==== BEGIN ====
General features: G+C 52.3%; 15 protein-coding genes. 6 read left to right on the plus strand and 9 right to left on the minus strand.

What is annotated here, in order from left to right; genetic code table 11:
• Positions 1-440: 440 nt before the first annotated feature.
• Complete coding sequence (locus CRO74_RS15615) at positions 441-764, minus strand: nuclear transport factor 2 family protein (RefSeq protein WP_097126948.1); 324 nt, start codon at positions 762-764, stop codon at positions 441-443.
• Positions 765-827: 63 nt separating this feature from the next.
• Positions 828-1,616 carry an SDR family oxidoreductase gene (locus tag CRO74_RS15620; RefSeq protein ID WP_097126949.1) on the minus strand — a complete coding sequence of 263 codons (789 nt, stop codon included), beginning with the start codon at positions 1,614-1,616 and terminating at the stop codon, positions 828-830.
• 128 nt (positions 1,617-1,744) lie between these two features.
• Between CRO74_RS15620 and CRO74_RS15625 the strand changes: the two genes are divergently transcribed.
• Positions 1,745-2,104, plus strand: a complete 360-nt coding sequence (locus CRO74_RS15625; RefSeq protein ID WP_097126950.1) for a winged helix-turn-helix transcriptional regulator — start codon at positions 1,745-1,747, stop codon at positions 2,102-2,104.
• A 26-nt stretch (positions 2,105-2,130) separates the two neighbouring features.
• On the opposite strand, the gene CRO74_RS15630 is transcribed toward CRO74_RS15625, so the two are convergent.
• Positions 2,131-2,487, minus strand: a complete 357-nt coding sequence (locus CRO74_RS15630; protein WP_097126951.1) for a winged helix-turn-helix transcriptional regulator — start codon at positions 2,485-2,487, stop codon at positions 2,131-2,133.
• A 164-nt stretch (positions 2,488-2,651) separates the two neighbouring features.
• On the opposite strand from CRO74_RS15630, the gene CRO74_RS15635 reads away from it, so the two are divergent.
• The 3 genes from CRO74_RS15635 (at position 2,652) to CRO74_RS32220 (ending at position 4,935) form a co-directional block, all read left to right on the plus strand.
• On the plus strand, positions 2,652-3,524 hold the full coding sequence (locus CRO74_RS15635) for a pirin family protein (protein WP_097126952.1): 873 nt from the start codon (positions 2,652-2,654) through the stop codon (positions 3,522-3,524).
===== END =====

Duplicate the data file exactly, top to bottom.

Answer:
General features: G+C 52.3%; 15 protein-coding genes. 6 read left to right on the plus strand and 9 right to left on the minus strand.

What is annotated here, in order from left to right; genetic code table 11:
• Positions 1-440: 440 nt before the first annotated feature.
• Complete coding sequence (locus CRO74_RS15615) at positions 441-764, minus strand: nuclear transport factor 2 family protein (RefSeq protein WP_097126948.1); 324 nt, start codon at positions 762-764, stop codon at positions 441-443.
• Positions 765-827: 63 nt separating this feature from the next.
• Positions 828-1,616 carry an SDR family oxidoreductase gene (locus tag CRO74_RS15620; RefSeq protein ID WP_097126949.1) on the minus strand — a complete coding sequence of 263 codons (789 nt, stop codon included), beginning with the start codon at positions 1,614-1,616 and terminating at the stop codon, positions 828-830.
• 128 nt (positions 1,617-1,744) lie between these two features.
• Between CRO74_RS15620 and CRO74_RS15625 the strand changes: the two genes are divergently transcribed.
• Positions 1,745-2,104, plus strand: a complete 360-nt coding sequence (locus CRO74_RS15625; RefSeq protein ID WP_097126950.1) for a winged helix-turn-helix transcriptional regulator — start codon at positions 1,745-1,747, stop codon at positions 2,102-2,104.
• A 26-nt stretch (positions 2,105-2,130) separates the two neighbouring features.
• On the opposite strand, the gene CRO74_RS15630 is transcribed toward CRO74_RS15625, so the two are convergent.
• Positions 2,131-2,487, minus strand: a complete 357-nt coding sequence (locus CRO74_RS15630; protein WP_097126951.1) for a winged helix-turn-helix transcriptional regulator — start codon at positions 2,485-2,487, stop codon at positions 2,131-2,133.
• A 164-nt stretch (positions 2,488-2,651) separates the two neighbouring features.
• On the opposite strand from CRO74_RS15630, the gene CRO74_RS15635 reads away from it, so the two are divergent.
• The 3 genes from CRO74_RS15635 (at position 2,652) to CRO74_RS32220 (ending at position 4,935) form a co-directional block, all read left to right on the plus strand.
• On the plus strand, positions 2,652-3,524 hold the full coding sequence (locus CRO74_RS15635) for a pirin family protein (protein WP_097126952.1): 873 nt from the start codon (positions 2,652-2,654) through the stop codon (positions 3,522-3,524).